Future research aimed at identifying neighborhood structural or organizational factors that could be the target of a public health intervention to improve access to care and patients' response to AMI symptoms is warranted.
Correspondence: Randi E. Foraker, MA, Department of Epidemiology, University of North Carolina at Chapel Hill, 137 E Franklin St, Ste 306, Chapel Hill, NC 27514 (firstname.lastname@example.org).
Accepted for Publication: March 15, 2008.
Author Contributions:Study concept and design: Foraker, Rose, Goff, and Rosamond. Acquisition of data: Foraker, Rose, and Wood. Analysis and interpretation of data: Foraker, Rose, McGinn, Suchindran, Goff, Whitsel, Wood, and Rosamond. Drafting of the manuscript: Foraker and Rose. Critical revision of the manuscript for important intellectual content: Foraker, Rose, McGinn, Suchindran, Goff, Whitsel, and Rosamond. Statistical analysis: Foraker, Rose, and Suchindran. Obtained funding: Rose and Rosamond. Administrative, technical, and material support: Rose and Whitsel. Study supervision: Rose.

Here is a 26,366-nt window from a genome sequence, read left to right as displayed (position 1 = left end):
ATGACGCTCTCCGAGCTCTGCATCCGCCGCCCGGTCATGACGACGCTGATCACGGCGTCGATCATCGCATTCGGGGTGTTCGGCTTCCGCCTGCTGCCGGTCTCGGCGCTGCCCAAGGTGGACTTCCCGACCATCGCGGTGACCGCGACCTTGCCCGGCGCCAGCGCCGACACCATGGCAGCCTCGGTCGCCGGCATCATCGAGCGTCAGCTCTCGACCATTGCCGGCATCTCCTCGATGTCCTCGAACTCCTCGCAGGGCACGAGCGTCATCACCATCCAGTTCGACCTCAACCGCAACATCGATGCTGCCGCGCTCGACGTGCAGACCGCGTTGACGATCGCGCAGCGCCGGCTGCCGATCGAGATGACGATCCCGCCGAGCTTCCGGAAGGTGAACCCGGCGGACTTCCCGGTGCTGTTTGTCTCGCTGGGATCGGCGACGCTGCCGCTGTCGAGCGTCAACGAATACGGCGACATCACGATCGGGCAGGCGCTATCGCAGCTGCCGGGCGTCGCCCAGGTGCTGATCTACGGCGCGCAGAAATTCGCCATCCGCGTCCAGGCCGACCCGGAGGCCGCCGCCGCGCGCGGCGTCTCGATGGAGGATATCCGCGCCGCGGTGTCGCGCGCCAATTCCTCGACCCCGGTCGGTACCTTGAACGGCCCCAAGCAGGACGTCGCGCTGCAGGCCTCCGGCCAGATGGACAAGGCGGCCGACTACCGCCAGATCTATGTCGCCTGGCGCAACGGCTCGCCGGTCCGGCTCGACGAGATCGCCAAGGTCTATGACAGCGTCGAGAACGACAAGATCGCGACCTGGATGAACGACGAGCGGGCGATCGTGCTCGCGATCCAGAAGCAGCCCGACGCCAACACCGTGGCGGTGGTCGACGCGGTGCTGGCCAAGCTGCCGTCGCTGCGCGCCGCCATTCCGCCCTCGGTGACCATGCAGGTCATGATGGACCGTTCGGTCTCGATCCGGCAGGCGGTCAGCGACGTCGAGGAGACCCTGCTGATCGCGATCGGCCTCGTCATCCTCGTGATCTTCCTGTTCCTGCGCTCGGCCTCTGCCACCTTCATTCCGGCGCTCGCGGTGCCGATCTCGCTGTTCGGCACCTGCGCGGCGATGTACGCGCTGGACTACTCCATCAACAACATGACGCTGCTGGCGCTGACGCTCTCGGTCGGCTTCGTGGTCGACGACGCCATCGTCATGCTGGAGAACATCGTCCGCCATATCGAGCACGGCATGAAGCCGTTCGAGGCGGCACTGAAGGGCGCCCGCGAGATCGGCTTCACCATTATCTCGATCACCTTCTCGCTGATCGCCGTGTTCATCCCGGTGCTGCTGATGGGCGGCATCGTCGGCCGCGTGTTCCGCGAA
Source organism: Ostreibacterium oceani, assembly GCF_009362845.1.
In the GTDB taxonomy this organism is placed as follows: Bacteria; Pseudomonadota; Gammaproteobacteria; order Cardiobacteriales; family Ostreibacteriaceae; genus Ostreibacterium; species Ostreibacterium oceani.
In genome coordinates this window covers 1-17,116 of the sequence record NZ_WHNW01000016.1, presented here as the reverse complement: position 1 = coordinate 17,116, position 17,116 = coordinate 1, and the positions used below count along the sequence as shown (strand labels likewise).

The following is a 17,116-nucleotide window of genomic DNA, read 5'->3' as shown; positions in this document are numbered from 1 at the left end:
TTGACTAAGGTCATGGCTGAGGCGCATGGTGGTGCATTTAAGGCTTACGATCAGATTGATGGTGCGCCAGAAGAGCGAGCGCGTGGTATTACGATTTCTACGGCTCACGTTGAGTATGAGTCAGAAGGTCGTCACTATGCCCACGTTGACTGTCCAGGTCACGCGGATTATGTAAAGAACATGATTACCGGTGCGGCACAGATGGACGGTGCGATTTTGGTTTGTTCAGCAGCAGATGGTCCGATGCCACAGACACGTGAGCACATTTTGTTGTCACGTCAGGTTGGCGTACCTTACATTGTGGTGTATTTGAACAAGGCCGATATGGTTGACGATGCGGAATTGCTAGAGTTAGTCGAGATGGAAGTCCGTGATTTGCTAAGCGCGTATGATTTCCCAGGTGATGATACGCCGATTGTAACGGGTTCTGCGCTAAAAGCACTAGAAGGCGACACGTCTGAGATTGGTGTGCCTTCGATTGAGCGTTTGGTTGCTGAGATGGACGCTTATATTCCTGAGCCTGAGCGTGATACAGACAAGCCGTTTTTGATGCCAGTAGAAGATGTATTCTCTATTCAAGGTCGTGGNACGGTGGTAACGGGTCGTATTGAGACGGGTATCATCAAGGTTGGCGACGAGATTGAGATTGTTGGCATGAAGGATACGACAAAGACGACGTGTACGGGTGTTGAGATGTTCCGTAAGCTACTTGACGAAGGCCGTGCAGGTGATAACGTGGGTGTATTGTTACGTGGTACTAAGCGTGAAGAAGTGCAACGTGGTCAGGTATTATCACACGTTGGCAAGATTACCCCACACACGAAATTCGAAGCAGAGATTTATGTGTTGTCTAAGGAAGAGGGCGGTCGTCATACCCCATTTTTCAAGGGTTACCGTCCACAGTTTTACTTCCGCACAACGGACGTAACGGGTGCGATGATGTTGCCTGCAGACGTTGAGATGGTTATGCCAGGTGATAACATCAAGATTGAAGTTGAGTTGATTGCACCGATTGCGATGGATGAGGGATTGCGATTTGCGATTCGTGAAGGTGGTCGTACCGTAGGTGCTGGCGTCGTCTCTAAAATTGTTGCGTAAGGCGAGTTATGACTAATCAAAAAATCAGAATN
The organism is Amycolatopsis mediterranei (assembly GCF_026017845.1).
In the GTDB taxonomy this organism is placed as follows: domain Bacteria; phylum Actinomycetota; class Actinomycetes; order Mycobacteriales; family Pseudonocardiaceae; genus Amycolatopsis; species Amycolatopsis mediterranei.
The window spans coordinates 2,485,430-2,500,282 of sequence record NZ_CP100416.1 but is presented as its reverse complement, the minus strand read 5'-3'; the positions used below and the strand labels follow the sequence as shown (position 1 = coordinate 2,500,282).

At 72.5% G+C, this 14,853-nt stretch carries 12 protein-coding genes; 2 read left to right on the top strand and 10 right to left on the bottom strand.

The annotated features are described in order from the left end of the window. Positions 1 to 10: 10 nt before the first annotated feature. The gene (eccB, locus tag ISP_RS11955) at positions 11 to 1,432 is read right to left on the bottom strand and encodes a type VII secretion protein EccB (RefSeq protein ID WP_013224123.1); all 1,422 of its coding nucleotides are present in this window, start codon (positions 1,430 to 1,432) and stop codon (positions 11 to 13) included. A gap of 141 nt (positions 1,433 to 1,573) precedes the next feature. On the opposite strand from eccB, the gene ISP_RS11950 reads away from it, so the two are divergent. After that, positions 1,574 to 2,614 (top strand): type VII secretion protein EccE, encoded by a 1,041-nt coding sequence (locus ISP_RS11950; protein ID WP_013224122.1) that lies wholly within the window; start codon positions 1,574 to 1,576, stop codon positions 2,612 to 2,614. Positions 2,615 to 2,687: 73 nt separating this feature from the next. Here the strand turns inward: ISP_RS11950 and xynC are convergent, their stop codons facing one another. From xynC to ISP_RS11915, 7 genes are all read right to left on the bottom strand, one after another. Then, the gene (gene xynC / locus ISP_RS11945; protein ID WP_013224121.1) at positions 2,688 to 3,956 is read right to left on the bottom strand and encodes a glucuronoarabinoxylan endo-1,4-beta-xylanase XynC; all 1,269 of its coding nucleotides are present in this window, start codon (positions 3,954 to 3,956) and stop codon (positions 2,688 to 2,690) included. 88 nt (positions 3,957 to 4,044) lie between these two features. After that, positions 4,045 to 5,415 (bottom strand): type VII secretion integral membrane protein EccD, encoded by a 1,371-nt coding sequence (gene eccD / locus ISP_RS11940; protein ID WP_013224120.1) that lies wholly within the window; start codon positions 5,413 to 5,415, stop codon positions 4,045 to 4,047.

Financial Disclosure: None reported.
Funding/Support: This research was supported by contract 1R01HL080287 from the National Heart, Lung, and Blood Institute (NHLBI) and was also funded in part by National Institutes of Health, NHLBI, and National Research Service Award training grant 5-T32-HL007055-30 (Ms Foraker). The ARIC study is carried out as a collaborative study supported by NHLBI contracts N01-HC-55015, N01-HC-55016, N01-HC-55018, N01-HC-55019, N01-HC-55020, N01-HC-55021, and N01-HC-55022.
Previous Presentation: This study was presented as an abstract (February 28, 2007) and poster (March 2, 2007) at the 47th Cardiovascular Disease Epidemiology and Prevention Conference; February 28–March 3, 2007; Orlando, Florida.
Additional Contributions: We thank the staff and participants of the ARIC study for their important contributions.